It's all subjective, of course, and everybody is entitled to their opinion, but whenever I see a particularly shitty or hurtful review of a movie or a book or anything of the like, I ask myself: Would they say those same exact words if the artist were standing in front of them?

Unless they're severe sociopaths, the answer is no.

But, because we live in this new and evolving age of cyber-communication, trolls and cyber-bullies are becoming more and more emboldened to fill the world with hatred and negativity. And while I'd like to think this is just some passing phase, I suspect it will exist  for as long as we have the Internet, which, barring some sort of apocalyptic event, will be the rest of our lives.

On the bright side, we can only be affected by trolls if we empower them by reading their words, which means the obvious and simple solution is to ignore them.  And that's exactly what I plan to do.

10 Movies That Feel Like Novels: PART ONE



My two great loves in this world are books and movies, so when a great book is adapted into a great movie, I am generally left in a state of euphoric bliss. I love when, during the opening credits, some version of "Based on the novel _____ By _____" turns up, as it means that somebody's already put in the hard work of writing a novel and getting it published, then somebody else read the novel and decided to go through the trouble of adapting it into a movie, so, by virtue of its journey, by the time the film reaches the big screen the probability of me loving it has gone up exponentially.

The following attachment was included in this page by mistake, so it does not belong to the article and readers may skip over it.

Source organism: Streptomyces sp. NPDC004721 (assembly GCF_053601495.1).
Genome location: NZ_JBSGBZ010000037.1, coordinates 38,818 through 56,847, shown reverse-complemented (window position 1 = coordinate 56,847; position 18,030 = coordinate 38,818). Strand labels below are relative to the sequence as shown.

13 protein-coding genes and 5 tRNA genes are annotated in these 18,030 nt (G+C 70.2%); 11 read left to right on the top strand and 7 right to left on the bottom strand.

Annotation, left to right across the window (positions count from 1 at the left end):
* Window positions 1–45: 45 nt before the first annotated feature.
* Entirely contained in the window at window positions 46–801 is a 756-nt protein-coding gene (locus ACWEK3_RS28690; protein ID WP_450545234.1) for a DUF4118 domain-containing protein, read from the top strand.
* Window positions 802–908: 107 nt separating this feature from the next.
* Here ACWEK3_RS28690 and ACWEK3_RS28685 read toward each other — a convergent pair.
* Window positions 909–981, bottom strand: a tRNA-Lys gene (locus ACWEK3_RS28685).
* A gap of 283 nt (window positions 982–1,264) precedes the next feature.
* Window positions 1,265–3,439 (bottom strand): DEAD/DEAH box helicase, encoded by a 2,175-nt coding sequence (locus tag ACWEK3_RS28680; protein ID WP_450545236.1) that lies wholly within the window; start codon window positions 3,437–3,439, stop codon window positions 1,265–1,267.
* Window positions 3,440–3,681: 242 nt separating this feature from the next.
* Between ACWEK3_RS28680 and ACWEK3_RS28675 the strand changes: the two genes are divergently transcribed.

The most recent book adaptations that I saw—and loved—were Silver Linings Playbook (based on the novel by Matthew Quick) and Life of Pi (based on the novel by Yann Martell). A few of my other favorite films adapted from books are Jaws (based on the novel Jaws by Peter Benchley), The Godfather (based on the novel by Mario Puzo), The Shawshank Redemption (based on the novella "Rita Hayworth and Shawshank Redemption" from the collection Different Seasons by Stephen King), Slumdog Millionaire (based on the novel Q & A by Vikas Swarup), and 25th Hour (based on the novel by David Benioff).